HIST 203 - Week 1 Notes
HIST 203 - Week 1 Notes Hist 203
Popular in Twentieth Century American History
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This 9 page Class Notes was uploaded by Alex Tucker on Saturday April 23, 2016. The Class Notes belongs to Hist 203 at University of Oregon taught by Beda S in Spring 2016. Since its upload, it has received 41 views. For similar materials see Twentieth Century American History in History at University of Oregon.
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Date Created: 04/23/16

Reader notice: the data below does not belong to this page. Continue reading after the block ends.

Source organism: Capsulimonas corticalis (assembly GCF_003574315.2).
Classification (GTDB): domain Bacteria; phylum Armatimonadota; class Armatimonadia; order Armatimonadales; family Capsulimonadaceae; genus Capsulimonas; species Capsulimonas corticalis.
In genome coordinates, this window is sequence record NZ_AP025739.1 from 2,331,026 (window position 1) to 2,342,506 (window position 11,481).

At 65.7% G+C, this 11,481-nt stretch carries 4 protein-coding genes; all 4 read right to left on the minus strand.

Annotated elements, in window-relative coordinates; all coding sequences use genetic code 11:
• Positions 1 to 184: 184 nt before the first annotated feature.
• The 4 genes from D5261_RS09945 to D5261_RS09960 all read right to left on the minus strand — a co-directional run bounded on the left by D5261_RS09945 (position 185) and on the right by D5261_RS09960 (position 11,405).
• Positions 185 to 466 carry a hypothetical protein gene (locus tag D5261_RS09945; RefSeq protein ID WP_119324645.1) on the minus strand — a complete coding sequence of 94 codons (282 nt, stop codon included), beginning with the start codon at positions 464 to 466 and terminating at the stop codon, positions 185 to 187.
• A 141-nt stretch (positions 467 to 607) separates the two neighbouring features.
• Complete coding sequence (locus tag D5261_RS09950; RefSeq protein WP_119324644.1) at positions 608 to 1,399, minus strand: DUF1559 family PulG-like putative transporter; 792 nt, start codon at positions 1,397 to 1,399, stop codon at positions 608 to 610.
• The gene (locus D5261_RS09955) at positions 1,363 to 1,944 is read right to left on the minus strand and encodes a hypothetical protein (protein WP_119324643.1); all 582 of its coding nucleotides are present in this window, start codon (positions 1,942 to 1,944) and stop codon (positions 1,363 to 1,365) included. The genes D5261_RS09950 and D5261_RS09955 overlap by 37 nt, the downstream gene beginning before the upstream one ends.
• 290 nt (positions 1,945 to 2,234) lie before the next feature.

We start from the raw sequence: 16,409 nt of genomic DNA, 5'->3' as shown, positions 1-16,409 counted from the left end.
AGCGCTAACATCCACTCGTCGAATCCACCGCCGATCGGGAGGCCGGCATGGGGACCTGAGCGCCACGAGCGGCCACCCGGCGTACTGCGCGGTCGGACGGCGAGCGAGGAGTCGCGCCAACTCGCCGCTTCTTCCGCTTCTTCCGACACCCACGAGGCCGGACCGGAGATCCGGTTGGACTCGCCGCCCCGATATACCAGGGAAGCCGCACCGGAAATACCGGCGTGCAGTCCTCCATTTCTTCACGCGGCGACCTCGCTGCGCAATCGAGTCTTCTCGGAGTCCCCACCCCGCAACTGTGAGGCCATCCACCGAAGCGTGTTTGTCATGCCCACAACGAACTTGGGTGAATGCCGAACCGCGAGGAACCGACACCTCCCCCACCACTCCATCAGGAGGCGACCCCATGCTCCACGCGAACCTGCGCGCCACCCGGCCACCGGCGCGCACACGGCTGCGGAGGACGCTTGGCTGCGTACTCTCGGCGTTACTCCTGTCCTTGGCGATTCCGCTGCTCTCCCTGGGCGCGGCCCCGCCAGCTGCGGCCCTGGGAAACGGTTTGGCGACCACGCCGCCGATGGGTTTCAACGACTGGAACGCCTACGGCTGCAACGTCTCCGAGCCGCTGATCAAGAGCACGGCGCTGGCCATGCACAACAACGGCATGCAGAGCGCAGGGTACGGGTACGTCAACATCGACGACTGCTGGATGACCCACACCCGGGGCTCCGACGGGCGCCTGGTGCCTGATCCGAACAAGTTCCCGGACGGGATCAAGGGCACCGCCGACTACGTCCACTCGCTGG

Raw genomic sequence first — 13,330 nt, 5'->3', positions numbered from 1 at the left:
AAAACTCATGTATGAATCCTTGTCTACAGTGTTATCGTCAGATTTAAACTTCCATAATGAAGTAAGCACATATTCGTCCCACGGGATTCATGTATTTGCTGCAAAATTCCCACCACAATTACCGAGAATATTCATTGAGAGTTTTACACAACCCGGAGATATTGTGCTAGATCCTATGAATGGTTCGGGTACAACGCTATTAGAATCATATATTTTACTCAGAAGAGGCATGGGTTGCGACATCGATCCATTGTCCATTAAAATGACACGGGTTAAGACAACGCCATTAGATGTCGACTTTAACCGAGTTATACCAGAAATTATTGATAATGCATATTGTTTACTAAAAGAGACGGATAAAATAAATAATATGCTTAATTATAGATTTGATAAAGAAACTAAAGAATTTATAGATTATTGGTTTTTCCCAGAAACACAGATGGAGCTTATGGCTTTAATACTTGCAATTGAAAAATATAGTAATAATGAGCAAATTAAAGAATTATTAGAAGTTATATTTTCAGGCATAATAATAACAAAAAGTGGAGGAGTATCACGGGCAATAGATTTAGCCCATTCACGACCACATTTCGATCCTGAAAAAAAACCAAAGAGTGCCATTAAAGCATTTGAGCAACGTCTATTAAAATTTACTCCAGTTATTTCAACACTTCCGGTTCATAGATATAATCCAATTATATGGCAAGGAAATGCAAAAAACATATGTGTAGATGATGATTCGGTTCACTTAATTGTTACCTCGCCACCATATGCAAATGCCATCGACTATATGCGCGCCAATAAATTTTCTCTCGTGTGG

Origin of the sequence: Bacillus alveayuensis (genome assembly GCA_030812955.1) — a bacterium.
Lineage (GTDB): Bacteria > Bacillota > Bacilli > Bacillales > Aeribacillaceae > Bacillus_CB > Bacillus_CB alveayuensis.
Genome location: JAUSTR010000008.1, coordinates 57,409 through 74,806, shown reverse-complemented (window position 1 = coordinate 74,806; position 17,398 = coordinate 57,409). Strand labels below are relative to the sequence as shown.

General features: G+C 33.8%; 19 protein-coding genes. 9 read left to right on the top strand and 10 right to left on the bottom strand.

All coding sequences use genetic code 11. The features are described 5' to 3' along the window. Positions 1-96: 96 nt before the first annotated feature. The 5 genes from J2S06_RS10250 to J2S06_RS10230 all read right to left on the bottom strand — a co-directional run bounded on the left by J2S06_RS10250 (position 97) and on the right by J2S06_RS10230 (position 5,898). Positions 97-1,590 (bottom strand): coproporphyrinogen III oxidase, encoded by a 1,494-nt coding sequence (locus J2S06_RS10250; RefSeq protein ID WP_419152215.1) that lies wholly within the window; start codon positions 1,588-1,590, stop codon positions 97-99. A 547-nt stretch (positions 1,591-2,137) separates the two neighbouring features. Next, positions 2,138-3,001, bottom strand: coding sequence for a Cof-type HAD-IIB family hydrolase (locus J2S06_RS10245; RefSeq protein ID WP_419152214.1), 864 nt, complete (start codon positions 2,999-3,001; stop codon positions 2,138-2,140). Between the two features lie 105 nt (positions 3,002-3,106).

Race in the Progressive Era (Day 1) 3/28/16 - What is the Progressive Era? - Response to Gilded Age - American capital & industry growth - Handful of “winners”; majority = “losers” - Started to end child labor / make work safer - Created labor unions - Progressive Era Reforms - Prohibition - Women’s Suffrage - Consumer Production - In short, Progressive Era was a time of major reform & social transformation. - The question for today is just how “progressive” was the Progressive Era? - Progressive Era Science - If one thing defines the Progressive Era, it is an unwavering faith in science. - Race in the Progressive Era - Even though many reformers & politicians sought to fix the problems & excesses of the early Gilded Age, there were nevertheless still many continuities between the Gilded Age & Progressive Era. Indeed, the way many people thought about race & “fitness” were quite similar in both eras. - Social Darwinism - Concept of “survival of the fittest” to social relations - Only a few individuals were capable of driving the emerging industrial economy - 1 articulated in mid 19 C. th 1. Gilded Age Social Darwinists believed tampering w/ society was a bad thing. 2. Gilded Age Social Darwinism was a school of thought mostly applied to class relations. In the Progressive Era, Social Darwinism was increasingly applied to race relations. - “Civic Biology” - George William Hunter, A Civic Biology: Presented in Problems, (1914) - “if the stock of domesticated animals can be improved, it is not unfair to ask if the health and vigor of future generations of men and women on the earth might not be improved by applying to them the laws of selection”. - Fears of “Race Suicide” Race in the Progressive Era (Day 1) 3/28/16 - Civic “biologists” argued that unfit peoples (non-whites) had too many children while fit people (whites) were not having enough children. For many Progressives, this was a disturbing trend. - American Eugenics - Charles Benedict Davenport - Considered father of American Eugenics, he collected hundreds-of-thousands of medical histories from Americans. He argued that humanity was being “diluted” by intermarriage & “irresponsible breeding” - 1904, founded Station for Experimental Evolution intended to study eugenics & make policy recommendations - The Eugenics Creed - “Eugenic Certificate: This Guarantees that I have examined the gender of this card and find a perfect Physical and Mental Balance and unusually strong Eugenic Love possibilities, well fitted to promote the happiness and future welfare of the race”. - Sterilization st - 1907, Indiana passed 1 sterilization law, which required patients in state mental institutions to undergo mandatory sterilization. 30 states would pass similar laws. - Jim Crow - Eugenics & “Civil Biology” were further used to justify existing Jim Crow segregation on basis that keeping races separate would prevent mixing, intermarriage, & “race suicide”. - Better Living Through Science?: The Big Points 1. Belief that race had scientific basis goes back to 17 C. But in the Progressive Era, this idea became more firmly entrenched in American politics, society, & culture. 2. Progressive Era’s emphasis on science & reformers’ belief that society could be improved through science had significant implications for American racial relations. White supremacy very much gained a “scientific” justification. 3. White supremacy became a belief supported by both conservatives & progressives. Many of the same people ending for an end to child labor or women’s suffrage also supported anti-miscegenation & compulsory sterilization. Race in the Progressive Era (Day 1) 3/28/16 Immigration & Nativism in the Progressive Era (Day 2) 3/30/16 - Prohibition, the KKK, & Immigration Restriction, 1900 – 1924 - From last time … - Progressive Era was period of intense reform, when Americans tried to right the wrongs of Gilded Age. - However, as the histories of “civic biology” & eugenics show, ideas of “progress” were tied to ideas of race. When white Progressive Era Americans spoke of progress, they often meant progress for whites. - Important history to understand. As attitudes of Trump & many present-day Americans shows, many people still fear immigrants & want immigrant restrictions. - Which is all to say, xenophobia is nothing new in American history. - Immigration to America, 1900 – 1924 - Immigration Waves - FIRST WAVE IMMIGRATION, 1780 – 1820 - Mostly English, Scots-Irish, French, Dutch, & German - SECOND WAVE IMMIGRATION, 1820 – 1880 - Dominated by Irish, but also Germans & a few English - THIRD WAVE IMMIGRATION, 1900 – 1924 - Largest “wave”, consisting of close to 14.5 million people - Who Were The “Third Wave” Immigrants? - Largely from Italy, Poland, Hungary, & Greece - Didn’t have money to buy land & lacked industrial skills (led to few economic opportunities) - Took “unskilled” jobs in steel manufacturing, mining, or industrial production - Working for a Living - 1907, 11,694 out of 14,359 common laborers employed in Pittsburg’s steel mills were Eastern European. - Typically worked 12 hour days & 6 day weeks - 2/3 made less than $12.50 / week - “Chain Migration” & Immigration Neighborhoods - while life of an immigrant was certainly difficult, immigrants found ways to navigate life in America. - Decision to emigrate usually occurred through social networks that linked immigrants by kinship, personal acquaintance, & work experience. Immigration & Nativism in the Progressive Era (Day 2) 3/30/16 - New York’s “Little Italy” c. 1900 - Walking through a neighborhood like New th York’s “Little Italy” in the early 20 C., you probably wouldn’t have heard English. People would be speaking Italian & listening to Italian music. Street vendors would’ve been selling Italian produce, meats, & cheeses. The newspapers young boys sold on street corners would’ve been written entirely in Italian. The schools were run by Italian clergy & nuns, who taught daily lessons in Italian. - Fearing Immigration: Why Did Many (White) Americans Fear Immigration? 1. Immigrants Couldn’t “Assimilate”: White Americans believed that ethnic neighborhoods were proof that Eastern-European immigrants wouldn’t & couldn’t accept American culture (& language). 2. Labor Market Competition: White Americans, particularly skilled, white American workers, feared immigrants (who worked for far less) would out-compete native-born Americans for jobs & drive-down wages. 3. Race Suicide: Eastern Europeans were not regarded as “white” & many white Americans feared that continued immigration would dilute white racial purity. - Anti-Immigration Movements - Prohibition - very much a reaction against & attempt to eliminate “un- American” immigrant culture. Why was this? - Bars were the social centers of ethnic working-class neighborhoods. - Women’s Christian Temperance Union, “The Drunkards Home”, 1909 - 18 Amendment, which banned the production, sale, & transportation of “intoxicating liquors” was ratified on Jan 16, 1919. It went into affect on Jan 16, 1920. - Second Ku Klux Klan - KKK was originally founded in Reconstruction S. & it attempted to undo / reverse civil rights legislation. (Died out in 1870s) Immigration & Nativism in the Progressive Era (Day 2) 3/30/16 - 2nd Klan emerged in 1915; spurred to action by immigration & fears of “ndce suicide”. - Unlike earlier, 2 Klan waged war against immigrants, Catholics, & Jews. - “100% Americanism” - “Native, White, Protestant Supremacy” - national organization; not just in S. - by 1924, membership was more than 3 million. - Throughout the 1920s, several Klan members served in the Oregon legislature. - Reed- Johnson Origins Act (1924) - Established quotas for immigration, limiting annual immigration form any European country to 2% of its natives counted in 1890 census. - Further prevented immigration from “the colored races”, effectively ending immigration from Asia & Latin America. - Anti-Immigration Movements in the 21 Century st - Just like the Progressive Era, many Americans today look at immigrant neighborhoods & say immigrants can’t “assimilate”. - Likewise, some argue that immigrants “out compete” (white) workers on job market - And, some Americans still fear “race suicide”. - Nativism, xenophobia, & fears of immigrants that emerged in the Progressive Era shaped the longer history of the 20 C. th - America is a country that celebrates its immigration history. We all learn in grade school that America is a “melting pot” & much of our natural imagery promotes the idea that America is a land of inclusion. - Why do you think we celebrate the “American melting pot”, while, simultaneously, prohibiting & discouraging immigration? Native Americans in Boarding Schools, Sports, & Society (Day 3) 4/1/16 - War & Peace - White settlers, along w/ the US government & Army, engaged in dozens of Indian Wars w/ Native nations through the continent during the 19 C.h - Assimilating Adults - Dawes Act, or General Allotment At of 1887, divided Indian lands into individual homesteads. - Granted land & US citizenship to Indians willing to leave reservations & start family farms - Made “excess” land available for white settlement - Attempted to systematically eradicate Indian culture in favor of mainstream American culture. - Assimilating the Youth - Carlisle Indian School, Pennsylvania (1879 - 1918) - “Kill the Indian to save the man” - Marching Band at Sherman Institute, Riverside, CA - A Class in Domestic Art at the Phoenix Indian School - Many boarding school students suffered from physical, mental, & sexual abuse. Hundreds died from illness, some left unidentified. - “The Canadian government pursued this policy of cultural genocide because it wished to divest itself of its legal and financial obligations to aboriginal people and gain control over their lands and resources” - Persistent Myths of the Noble Savage and the Vanishing Race - As American society attempted in very real ways to eradicate Indian culture, there was also a cultural fascination w/ what many non- Natives considered a foreign, dying race that stood as relics of a wild, untamed past, free of the burdens of the present. - Wild West Shows - World Fairs & Expositions - Golden Age of Sports th - Sports were immensely popular in the early 20 C. in the US & Europe as a form of entertainment & a vehicle for asserting national & racial worth. st - Gertrude Ederle (American) becomes the 1 woman to swim the English Channel, 1926 - Dorando Pietri (Italian) gains international fame @ 1908 Olympics - Anxiety Over Indigenous Athletes Native Americans in Boarding Schools, Sports, & Society (Day 3) 4/1/16 - Report from the 1904 “Anthropology Days”, held in conjunction w/ the St. Louis World Fair & the 3 Modern Olympics, to assess whether aboriginal people from around the globe possessed natural athletic prowess that could rival well-trained whites. - “This … is such a ridiculously poor performance that it astonished all who witnessed it”. - “It can probably be said, without fear of contradiction, that never before in the history of sport in the world were such poor performances recorded for weight throwing”. - Carlisle Olympians - Jim Thorpe & Lewis Tewanima - Football - “I believe in outdoor games, and I do not mind in the least that they are rough games, or that those who take part in them are occasionally injured” – Theodore Roosevelt - Carlisle v. University of Chicago (1907) - Carlisle won; UC = best football team at that time - Victory showed that Native Americans could embody values that early 20 C. America held in the highest esteem, like athleticism & dignified masculinity. - Main Points - NA didn’t vanish & aren’t noble savages. - Assimilation wasn’t successful - NA adjusted to & participated in mainstream American society & embodied some of societies major values w/o becoming “un-Indian”. - White Americans understood “Indianness” in ambivalent & contradictory ways, both fascinated by it & morally opposed to it. Discussion 1 3/29/16 - Listen to King Oliver’s Creole Jazz Band “Dipper Mouth Blues” - Doing History - Sourcing: Who produced the document? What kind of document is it? What may have been the author’s purpose? - Close Reading: What does the document say / depict? How does it say it? - Contextualizing: When was the document produced? What else was going on at the time? - Corroborating: What perspectives are missing? What can this document reveal about the past, & what can’t it reveal?